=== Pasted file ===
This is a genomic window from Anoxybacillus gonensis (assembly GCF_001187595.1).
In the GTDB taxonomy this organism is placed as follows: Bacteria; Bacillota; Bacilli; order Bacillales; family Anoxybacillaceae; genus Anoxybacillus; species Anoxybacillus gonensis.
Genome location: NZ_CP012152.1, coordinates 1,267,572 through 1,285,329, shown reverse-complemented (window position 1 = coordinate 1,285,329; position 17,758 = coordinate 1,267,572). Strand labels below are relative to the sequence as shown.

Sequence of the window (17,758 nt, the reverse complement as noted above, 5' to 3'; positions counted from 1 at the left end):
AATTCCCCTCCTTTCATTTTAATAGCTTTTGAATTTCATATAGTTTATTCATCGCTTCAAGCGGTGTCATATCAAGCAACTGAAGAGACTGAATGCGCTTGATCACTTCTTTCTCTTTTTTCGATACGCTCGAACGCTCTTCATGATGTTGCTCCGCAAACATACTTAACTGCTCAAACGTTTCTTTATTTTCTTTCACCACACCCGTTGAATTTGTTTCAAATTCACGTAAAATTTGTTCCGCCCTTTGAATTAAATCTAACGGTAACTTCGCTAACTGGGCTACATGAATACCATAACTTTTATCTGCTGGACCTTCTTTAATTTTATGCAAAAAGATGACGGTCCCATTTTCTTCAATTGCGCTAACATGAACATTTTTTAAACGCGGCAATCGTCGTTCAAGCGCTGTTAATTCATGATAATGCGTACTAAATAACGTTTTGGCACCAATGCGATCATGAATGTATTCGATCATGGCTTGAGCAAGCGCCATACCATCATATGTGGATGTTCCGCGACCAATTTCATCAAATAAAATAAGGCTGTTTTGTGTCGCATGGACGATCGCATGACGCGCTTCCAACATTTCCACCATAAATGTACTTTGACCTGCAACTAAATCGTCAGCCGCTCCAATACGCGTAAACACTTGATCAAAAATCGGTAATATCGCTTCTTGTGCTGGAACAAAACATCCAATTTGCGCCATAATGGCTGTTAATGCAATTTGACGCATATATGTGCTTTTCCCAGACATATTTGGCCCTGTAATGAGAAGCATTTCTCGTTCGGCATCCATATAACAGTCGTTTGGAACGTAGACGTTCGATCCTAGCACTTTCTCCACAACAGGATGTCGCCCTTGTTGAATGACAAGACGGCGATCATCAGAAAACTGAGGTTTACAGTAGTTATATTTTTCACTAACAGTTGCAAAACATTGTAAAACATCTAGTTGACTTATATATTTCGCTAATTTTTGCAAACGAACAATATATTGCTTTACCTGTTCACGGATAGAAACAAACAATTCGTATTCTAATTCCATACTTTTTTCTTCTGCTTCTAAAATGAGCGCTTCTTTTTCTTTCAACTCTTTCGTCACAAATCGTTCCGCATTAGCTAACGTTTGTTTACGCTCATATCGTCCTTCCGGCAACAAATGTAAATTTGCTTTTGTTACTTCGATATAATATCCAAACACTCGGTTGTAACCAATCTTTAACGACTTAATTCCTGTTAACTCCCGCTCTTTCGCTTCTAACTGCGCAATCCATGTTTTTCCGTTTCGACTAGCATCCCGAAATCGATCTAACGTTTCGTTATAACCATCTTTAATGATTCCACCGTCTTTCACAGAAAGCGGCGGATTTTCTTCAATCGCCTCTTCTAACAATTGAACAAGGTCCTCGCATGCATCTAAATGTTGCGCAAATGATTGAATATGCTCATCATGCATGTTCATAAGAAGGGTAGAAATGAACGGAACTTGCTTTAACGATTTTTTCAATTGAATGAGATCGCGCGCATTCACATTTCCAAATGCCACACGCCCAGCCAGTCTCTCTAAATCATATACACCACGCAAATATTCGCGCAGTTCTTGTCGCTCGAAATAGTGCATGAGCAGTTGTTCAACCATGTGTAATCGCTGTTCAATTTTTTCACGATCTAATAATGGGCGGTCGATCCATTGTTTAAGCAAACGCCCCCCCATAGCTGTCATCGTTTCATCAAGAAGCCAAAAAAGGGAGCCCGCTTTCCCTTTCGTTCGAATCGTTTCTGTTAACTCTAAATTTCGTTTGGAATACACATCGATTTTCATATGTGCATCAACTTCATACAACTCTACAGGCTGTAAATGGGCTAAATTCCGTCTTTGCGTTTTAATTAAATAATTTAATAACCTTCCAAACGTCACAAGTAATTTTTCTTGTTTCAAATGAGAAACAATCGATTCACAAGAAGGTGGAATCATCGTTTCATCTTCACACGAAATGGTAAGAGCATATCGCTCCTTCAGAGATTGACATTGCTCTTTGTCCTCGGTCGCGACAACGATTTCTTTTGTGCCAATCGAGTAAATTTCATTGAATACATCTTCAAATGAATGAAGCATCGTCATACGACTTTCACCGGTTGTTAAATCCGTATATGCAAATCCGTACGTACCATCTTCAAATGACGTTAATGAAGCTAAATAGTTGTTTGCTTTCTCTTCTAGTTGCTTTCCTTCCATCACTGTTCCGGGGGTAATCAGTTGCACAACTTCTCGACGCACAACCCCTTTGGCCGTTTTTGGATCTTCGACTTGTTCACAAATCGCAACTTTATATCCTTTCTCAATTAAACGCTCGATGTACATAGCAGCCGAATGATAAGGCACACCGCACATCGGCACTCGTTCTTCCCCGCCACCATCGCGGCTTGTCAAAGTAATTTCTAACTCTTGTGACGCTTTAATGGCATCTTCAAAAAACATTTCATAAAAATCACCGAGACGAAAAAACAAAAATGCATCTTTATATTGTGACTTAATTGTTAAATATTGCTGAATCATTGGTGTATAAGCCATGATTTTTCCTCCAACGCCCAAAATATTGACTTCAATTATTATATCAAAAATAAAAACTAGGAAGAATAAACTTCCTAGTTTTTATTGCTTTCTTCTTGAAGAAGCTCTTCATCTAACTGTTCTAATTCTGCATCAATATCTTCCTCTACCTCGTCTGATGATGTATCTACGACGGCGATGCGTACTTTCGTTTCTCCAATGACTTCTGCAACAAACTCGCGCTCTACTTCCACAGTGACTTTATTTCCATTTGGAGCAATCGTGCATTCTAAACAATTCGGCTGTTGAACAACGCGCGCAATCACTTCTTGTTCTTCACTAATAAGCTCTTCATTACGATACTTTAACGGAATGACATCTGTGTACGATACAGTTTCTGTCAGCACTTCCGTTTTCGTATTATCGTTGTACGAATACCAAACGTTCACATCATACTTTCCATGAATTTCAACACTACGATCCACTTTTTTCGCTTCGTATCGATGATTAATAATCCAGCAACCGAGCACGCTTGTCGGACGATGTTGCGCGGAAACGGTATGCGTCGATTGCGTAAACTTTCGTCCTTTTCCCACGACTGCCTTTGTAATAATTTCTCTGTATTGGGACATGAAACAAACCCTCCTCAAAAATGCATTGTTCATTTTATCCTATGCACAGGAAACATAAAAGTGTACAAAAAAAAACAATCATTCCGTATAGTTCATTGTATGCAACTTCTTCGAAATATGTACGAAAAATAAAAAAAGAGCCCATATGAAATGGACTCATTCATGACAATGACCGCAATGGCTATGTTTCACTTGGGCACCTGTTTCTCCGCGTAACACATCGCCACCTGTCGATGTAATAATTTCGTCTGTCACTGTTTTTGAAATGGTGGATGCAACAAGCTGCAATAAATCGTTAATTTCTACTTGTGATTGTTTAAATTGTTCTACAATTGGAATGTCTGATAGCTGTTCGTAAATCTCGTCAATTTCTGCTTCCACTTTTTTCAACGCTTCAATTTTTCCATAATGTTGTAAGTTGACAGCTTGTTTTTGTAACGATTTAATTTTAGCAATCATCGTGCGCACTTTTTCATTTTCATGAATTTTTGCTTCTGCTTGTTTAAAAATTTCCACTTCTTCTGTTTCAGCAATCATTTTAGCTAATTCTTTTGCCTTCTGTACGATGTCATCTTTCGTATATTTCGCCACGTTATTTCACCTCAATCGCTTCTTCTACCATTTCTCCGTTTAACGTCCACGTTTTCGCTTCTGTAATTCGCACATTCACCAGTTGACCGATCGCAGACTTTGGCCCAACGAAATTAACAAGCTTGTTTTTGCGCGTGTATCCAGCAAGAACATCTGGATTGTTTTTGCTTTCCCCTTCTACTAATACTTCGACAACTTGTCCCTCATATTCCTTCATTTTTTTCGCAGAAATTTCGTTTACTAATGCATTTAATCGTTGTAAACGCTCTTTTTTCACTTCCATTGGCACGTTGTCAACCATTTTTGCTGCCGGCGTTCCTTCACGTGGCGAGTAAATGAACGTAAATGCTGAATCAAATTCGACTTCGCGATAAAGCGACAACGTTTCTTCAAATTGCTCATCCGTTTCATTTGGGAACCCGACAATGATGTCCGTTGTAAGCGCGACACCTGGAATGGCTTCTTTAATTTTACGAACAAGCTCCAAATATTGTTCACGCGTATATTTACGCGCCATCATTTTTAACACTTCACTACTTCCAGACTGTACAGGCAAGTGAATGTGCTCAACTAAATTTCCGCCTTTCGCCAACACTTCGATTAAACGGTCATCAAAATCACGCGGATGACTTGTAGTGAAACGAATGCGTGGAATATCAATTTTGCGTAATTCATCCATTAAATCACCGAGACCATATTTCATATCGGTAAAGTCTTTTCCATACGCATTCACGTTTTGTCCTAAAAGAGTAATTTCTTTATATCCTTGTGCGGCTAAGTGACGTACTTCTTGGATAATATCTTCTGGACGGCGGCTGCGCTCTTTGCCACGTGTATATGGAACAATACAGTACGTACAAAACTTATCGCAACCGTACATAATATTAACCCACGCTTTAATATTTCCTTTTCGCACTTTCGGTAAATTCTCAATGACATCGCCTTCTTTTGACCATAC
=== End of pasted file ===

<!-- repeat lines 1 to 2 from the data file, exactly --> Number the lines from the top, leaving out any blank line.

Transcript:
This is a genomic window from Anoxybacillus gonensis (assembly GCF_001187595.1).
In the GTDB taxonomy this organism is placed as follows: Bacteria; Bacillota; Bacilli; order Bacillales; family Anoxybacillaceae; genus Anoxybacillus; species Anoxybacillus gonensis.